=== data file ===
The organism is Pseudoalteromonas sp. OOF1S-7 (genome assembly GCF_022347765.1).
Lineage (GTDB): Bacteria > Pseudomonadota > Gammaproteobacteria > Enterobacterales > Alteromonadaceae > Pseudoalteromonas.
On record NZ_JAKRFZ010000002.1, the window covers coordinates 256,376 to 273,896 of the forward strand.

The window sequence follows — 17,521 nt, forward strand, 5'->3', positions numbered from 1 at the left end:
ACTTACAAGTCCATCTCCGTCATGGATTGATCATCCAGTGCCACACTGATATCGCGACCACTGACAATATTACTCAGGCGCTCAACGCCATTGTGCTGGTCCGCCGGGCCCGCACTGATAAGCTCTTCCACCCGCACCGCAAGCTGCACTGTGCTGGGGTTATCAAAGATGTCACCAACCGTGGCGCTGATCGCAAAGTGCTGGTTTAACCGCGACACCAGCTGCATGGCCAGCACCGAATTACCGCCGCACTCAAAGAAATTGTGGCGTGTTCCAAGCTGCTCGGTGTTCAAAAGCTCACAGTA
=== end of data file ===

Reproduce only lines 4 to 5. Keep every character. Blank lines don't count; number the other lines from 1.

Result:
The window sequence follows — 17,521 nt, forward strand, 5'->3', positions numbered from 1 at the left end:
ACTTACAAGTCCATCTCCGTCATGGATTGATCATCCAGTGCCACACTGATATCGCGACCACTGACAATATTACTCAGGCGCTCAACGCCATTGTGCTGGTCCGCCGGGCCCGCACTGATAAGCTCTTCCACCCGCACCGCAAGCTGCACTGTGCTGGGGTTATCAAAGATGTCACCAACCGTGGCGCTGATCGCAAAGTGCTGGTTTAACCGCGACACCAGCTGCATGGCCAGCACCGAATTACCGCCGCACTCAAAGAAATTGTGGCGTGTTCCAAGCTGCTCGGTGTTCAAAAGCTCACAGTA